Film Review: We’re the Millers
The family vacation is a cover for this motley crew of misfit drug mules who only look like the Griswolds of yesteryear’s Vacation movies.
Published: August 3, 2013
We’re the Millers½B+
Comparisons to Chevy Chase may sound like an insult these days, but trust me, there was once a time when that was a huge compliment, so I mean no disrespect to Jason Sudeikis when I say he’s firmly walking in Chase’s klutzy footprints.
Like his SNL forebear, Sudeikis excels at playing smug assholes that remain charming despite of their chronic self-absorption. Now, as a dope dealer posing as a family man, he manages to successfully fuse Chase’s trademark roles of slick big city wiseacre and oblivious suburban dad.
We’re the Millersputs a fairly clever spin on the family vacation comedy picture by making said “family” not blood relatives but a hastily assembled collection of drug mule deadbeats posing as the friendly, nuclear unit composed of J. Crew models.
Sudeikis plays ambitionless, small-time dope dealer David Burke, a dude content to drift along while many of his peers have moved into adult domesticity. He’s callow but sweet, and when he extends himself to help break up a mugging, he’s jumped and his “stash” is promptly swiped by a group of street punks.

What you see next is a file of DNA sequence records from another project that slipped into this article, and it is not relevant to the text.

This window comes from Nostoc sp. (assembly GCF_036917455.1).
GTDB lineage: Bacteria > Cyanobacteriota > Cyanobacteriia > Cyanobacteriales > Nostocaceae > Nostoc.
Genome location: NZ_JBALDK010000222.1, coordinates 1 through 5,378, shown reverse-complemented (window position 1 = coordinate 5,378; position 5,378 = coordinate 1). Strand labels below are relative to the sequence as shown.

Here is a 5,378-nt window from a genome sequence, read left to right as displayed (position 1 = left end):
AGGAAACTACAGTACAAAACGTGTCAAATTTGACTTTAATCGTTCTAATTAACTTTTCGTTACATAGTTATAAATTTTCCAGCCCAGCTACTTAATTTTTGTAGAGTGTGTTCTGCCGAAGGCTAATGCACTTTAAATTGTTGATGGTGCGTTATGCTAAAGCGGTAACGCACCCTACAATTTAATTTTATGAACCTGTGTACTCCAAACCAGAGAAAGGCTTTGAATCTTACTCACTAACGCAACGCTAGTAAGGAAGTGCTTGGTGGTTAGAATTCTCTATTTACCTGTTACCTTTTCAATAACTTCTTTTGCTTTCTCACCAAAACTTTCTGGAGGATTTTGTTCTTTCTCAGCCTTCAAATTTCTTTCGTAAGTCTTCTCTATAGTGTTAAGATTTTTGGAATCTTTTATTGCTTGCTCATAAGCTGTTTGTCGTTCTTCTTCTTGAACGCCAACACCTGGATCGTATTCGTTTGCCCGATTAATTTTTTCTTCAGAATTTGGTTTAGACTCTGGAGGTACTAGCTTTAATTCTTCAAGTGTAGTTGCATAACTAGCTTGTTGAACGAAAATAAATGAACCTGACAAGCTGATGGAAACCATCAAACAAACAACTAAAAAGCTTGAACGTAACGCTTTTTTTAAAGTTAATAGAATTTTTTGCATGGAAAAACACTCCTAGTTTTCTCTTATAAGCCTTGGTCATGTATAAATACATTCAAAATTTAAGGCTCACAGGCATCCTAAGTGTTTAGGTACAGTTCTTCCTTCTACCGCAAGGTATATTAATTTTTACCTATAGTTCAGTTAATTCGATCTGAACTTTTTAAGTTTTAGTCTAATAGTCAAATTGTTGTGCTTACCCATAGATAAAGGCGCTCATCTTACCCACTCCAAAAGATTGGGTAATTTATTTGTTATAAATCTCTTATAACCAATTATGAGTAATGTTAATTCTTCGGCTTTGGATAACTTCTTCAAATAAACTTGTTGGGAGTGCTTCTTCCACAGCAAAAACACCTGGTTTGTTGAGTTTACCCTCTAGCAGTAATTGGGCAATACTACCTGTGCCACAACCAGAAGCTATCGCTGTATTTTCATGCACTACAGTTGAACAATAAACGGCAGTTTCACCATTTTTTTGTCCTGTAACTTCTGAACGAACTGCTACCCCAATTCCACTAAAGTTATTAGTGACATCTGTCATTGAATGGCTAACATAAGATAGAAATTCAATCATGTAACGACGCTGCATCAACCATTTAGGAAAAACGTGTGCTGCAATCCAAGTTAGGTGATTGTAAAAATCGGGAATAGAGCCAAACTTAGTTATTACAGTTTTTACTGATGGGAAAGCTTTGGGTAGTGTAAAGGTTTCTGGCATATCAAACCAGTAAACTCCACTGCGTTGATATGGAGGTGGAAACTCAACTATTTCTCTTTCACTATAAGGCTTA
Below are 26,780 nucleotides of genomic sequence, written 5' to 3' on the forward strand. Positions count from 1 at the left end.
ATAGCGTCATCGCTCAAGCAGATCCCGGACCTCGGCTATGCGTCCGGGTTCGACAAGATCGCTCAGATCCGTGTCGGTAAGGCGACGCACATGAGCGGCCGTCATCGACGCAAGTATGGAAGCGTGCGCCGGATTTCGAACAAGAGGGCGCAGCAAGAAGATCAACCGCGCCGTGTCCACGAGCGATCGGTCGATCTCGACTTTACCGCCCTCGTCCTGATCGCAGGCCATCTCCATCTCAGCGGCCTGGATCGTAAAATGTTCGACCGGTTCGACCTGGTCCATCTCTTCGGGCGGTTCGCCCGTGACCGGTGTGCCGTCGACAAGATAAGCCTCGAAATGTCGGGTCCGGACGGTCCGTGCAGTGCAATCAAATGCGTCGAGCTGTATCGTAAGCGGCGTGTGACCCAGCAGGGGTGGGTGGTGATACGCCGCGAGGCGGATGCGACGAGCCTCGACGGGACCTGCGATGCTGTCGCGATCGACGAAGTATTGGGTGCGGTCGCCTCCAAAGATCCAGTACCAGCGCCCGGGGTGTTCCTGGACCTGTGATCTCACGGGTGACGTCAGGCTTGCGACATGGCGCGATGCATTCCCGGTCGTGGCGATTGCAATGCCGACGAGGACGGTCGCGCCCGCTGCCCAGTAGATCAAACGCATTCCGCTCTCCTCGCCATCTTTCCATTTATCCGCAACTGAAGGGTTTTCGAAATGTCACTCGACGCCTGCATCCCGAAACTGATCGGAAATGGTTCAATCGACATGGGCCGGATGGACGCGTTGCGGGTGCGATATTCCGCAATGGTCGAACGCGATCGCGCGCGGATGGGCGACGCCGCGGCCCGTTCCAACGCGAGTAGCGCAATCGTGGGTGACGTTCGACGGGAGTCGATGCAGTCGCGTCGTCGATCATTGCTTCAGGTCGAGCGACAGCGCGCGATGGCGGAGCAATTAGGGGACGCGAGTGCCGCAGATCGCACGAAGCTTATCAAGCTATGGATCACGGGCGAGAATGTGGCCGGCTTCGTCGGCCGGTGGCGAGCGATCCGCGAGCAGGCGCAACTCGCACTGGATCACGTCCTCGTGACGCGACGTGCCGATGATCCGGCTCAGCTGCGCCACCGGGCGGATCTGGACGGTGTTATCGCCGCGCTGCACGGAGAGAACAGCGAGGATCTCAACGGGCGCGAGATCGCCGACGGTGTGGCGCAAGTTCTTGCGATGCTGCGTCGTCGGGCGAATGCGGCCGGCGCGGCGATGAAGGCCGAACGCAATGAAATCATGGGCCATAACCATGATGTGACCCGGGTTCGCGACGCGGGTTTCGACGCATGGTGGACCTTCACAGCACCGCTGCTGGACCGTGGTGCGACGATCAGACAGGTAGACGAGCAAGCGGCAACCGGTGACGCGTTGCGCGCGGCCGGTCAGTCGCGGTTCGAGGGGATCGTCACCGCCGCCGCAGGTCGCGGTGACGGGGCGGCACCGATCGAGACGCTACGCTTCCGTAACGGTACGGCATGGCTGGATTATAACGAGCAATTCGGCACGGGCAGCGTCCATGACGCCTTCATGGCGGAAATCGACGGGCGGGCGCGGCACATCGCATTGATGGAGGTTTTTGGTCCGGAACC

Now in arrears to his supplier (an especially obnoxious Ed Helms), David is forced repay the debt by picking up a “tiny smidge” of weed from Mexico by smuggling it through U.S. customs in a plus-size RV — though he’s promised a huge payday for his effort.
Needing a fake family for cover, David recruits a band of misfits from his apartment building, including a clueless dweeb (Will Poulter), a snarky runaway (Emma Roberts) and Rose (Jennifer Aniston), the veteran stripper down the hall who won’t give him the time of day. Predictably, they all squabble to begin with, but as the mission progresses and the danger deepens, this oddball crew begins acting like a real, deeply dysfunctional family.
While uneven at times, We’re the Millers is surprisingly funny. The material is raunchy but not crass, the satire is sly, and Sudeikis and Aniston, who worked together in the similarly sharp-edged Horrible Bosses, display real comedic chemistry.
It helps that such ace support players as Luis Guzman, Nick Offerman and the delightful Kathryn Hahn back them up. Even the obligatory credits outtake reel is a treat, including a sweetly silly prank on Aniston.
As with any Jennifer Aniston project, there has been the customary torrent of pre-release hype about how she got into such fabulous shape for her revealing striptease scenes. There are gratuitous sequences where the movie stops to drool over Aniston’s finely toned fortysomething bod while she does a slow-mo bump-and-grind in her skivvies.
How long she can maintain this little peek-a-boo routine is anyone’s guess, but if she picks better scripts like this one, and keeps honing her comedy chops, I wouldn’t bet against her.
We’re the Millers is in theaters now and is rated R with a running time of 110 minutes. Watch the trailer here.
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